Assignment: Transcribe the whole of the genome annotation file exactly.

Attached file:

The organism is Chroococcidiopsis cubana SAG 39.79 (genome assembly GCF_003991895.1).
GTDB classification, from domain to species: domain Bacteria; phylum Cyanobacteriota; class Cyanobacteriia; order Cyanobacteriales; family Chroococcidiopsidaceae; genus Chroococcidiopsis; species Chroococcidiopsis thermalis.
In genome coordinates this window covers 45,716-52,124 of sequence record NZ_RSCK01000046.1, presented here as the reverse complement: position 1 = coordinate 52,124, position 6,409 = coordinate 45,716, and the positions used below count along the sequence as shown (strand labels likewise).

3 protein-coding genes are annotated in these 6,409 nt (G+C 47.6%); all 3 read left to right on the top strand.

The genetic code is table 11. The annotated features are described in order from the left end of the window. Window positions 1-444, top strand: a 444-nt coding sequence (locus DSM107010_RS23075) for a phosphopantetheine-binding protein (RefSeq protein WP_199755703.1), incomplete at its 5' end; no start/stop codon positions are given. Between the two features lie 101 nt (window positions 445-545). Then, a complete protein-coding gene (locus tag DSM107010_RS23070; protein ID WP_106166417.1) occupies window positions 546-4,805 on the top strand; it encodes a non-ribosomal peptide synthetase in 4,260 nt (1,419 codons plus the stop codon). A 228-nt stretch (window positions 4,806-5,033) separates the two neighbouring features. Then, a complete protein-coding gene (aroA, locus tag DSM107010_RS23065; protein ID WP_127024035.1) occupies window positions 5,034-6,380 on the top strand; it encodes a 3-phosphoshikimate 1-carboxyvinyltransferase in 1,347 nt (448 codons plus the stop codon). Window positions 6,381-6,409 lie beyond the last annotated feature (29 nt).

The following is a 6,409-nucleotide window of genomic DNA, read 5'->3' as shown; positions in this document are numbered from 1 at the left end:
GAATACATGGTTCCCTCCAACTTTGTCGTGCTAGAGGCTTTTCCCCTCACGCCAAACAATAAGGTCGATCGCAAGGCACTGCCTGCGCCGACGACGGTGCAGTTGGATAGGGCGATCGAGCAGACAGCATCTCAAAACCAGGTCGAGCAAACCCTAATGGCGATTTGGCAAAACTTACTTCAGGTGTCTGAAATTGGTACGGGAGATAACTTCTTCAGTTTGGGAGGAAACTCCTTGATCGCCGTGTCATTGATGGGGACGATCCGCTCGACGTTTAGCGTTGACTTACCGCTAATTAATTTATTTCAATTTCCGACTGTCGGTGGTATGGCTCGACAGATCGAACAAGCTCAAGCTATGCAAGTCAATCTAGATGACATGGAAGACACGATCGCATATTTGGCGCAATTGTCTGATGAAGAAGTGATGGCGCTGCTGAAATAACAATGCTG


The organism is Chroococcidiopsis cubana SAG 39.79 (genome assembly GCF_003991895.1).
GTDB classification, from domain to species: domain Bacteria; phylum Cyanobacteriota; class Cyanobacteriia; order Cyanobacteriales; family Chroococcidiopsidaceae; genus Chroococcidiopsis; species Chroococcidiopsis thermalis.
In genome coordinates this window covers 45,716-52,124 of sequence record NZ_RSCK01000046.1, presented here as the reverse complement: position 1 = coordinate 52,124, position 6,409 = coordinate 45,716, and the positions used below count along the sequence as shown (strand labels likewise).

3 protein-coding genes are annotated in these 6,409 nt (G+C 47.6%); all 3 read left to right on the top strand.

The genetic code is table 11. The annotated features are described in order from the left end of the window. Window positions 1-444, top strand: a 444-nt coding sequence (locus DSM107010_RS23075) for a phosphopantetheine-binding protein (RefSeq protein WP_199755703.1), incomplete at its 5' end; no start/stop codon positions are given. Between the two features lie 101 nt (window positions 445-545). Then, a complete protein-coding gene (locus tag DSM107010_RS23070; protein ID WP_106166417.1) occupies window positions 546-4,805 on the top strand; it encodes a non-ribosomal peptide synthetase in 4,260 nt (1,419 codons plus the stop codon). A 228-nt stretch (window positions 4,806-5,033) separates the two neighbouring features. Then, a complete protein-coding gene (aroA, locus tag DSM107010_RS23065; protein ID WP_127024035.1) occupies window positions 5,034-6,380 on the top strand; it encodes a 3-phosphoshikimate 1-carboxyvinyltransferase in 1,347 nt (448 codons plus the stop codon). Window positions 6,381-6,409 lie beyond the last annotated feature (29 nt).

The following is a 6,409-nucleotide window of genomic DNA, read 5'->3' as shown; positions in this document are numbered from 1 at the left end:
GAATACATGGTTCCCTCCAACTTTGTCGTGCTAGAGGCTTTTCCCCTCACGCCAAACAATAAGGTCGATCGCAAGGCACTGCCTGCGCCGACGACGGTGCAGTTGGATAGGGCGATCGAGCAGACAGCATCTCAAAACCAGGTCGAGCAAACCCTAATGGCGATTTGGCAAAACTTACTTCAGGTGTCTGAAATTGGTACGGGAGATAACTTCTTCAGTTTGGGAGGAAACTCCTTGATCGCCGTGTCATTGATGGGGACGATCCGCTCGACGTTTAGCGTTGACTTACCGCTAATTAATTTATTTCAATTTCCGACTGTCGGTGGTATGGCTCGACAGATCGAACAAGCTCAAGCTATGCAAGTCAATCTAGATGACATGGAAGACACGATCGCATATTTGGCGCAATTGTCTGATGAAGAAGTGATGGCGCTGCTGAAATAACAATGCTG